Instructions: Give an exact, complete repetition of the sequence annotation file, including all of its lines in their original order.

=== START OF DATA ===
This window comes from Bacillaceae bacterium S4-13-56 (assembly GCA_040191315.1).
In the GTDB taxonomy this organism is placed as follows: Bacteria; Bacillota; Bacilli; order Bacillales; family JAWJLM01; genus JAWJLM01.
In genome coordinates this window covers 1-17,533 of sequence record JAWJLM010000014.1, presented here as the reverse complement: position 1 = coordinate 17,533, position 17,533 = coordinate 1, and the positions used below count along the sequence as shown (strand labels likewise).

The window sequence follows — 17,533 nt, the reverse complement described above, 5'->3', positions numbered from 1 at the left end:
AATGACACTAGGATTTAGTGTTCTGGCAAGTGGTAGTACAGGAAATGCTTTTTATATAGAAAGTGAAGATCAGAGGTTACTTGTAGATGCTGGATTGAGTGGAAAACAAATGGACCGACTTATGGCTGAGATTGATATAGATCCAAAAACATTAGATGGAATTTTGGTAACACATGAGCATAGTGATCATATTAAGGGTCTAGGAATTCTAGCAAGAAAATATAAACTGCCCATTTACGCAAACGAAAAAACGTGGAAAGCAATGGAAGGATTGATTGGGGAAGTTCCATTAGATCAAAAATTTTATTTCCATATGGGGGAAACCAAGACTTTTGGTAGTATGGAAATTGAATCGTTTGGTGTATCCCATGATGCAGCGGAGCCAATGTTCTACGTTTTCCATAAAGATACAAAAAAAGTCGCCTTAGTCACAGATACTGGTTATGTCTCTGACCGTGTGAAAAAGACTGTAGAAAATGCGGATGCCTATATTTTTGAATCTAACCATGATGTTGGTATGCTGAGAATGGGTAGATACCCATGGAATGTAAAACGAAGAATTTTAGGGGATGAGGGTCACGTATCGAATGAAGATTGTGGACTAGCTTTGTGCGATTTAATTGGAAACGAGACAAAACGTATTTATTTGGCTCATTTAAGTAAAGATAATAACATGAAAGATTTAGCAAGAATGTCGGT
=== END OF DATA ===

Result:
This window comes from Bacillaceae bacterium S4-13-56 (assembly GCA_040191315.1).
In the GTDB taxonomy this organism is placed as follows: Bacteria; Bacillota; Bacilli; order Bacillales; family JAWJLM01; genus JAWJLM01.
In genome coordinates this window covers 1-17,533 of sequence record JAWJLM010000014.1, presented here as the reverse complement: position 1 = coordinate 17,533, position 17,533 = coordinate 1, and the positions used below count along the sequence as shown (strand labels likewise).

The window sequence follows — 17,533 nt, the reverse complement described above, 5'->3', positions numbered from 1 at the left end:
AATGACACTAGGATTTAGTGTTCTGGCAAGTGGTAGTACAGGAAATGCTTTTTATATAGAAAGTGAAGATCAGAGGTTACTTGTAGATGCTGGATTGAGTGGAAAACAAATGGACCGACTTATGGCTGAGATTGATATAGATCCAAAAACATTAGATGGAATTTTGGTAACACATGAGCATAGTGATCATATTAAGGGTCTAGGAATTCTAGCAAGAAAATATAAACTGCCCATTTACGCAAACGAAAAAACGTGGAAAGCAATGGAAGGATTGATTGGGGAAGTTCCATTAGATCAAAAATTTTATTTCCATATGGGGGAAACCAAGACTTTTGGTAGTATGGAAATTGAATCGTTTGGTGTATCCCATGATGCAGCGGAGCCAATGTTCTACGTTTTCCATAAAGATACAAAAAAAGTCGCCTTAGTCACAGATACTGGTTATGTCTCTGACCGTGTGAAAAAGACTGTAGAAAATGCGGATGCCTATATTTTTGAATCTAACCATGATGTTGGTATGCTGAGAATGGGTAGATACCCATGGAATGTAAAACGAAGAATTTTAGGGGATGAGGGTCACGTATCGAATGAAGATTGTGGACTAGCTTTGTGCGATTTAATTGGAAACGAGACAAAACGTATTTATTTGGCTCATTTAAGTAAAGATAATAACATGAAAGATTTAGCAAGAATGTCGGT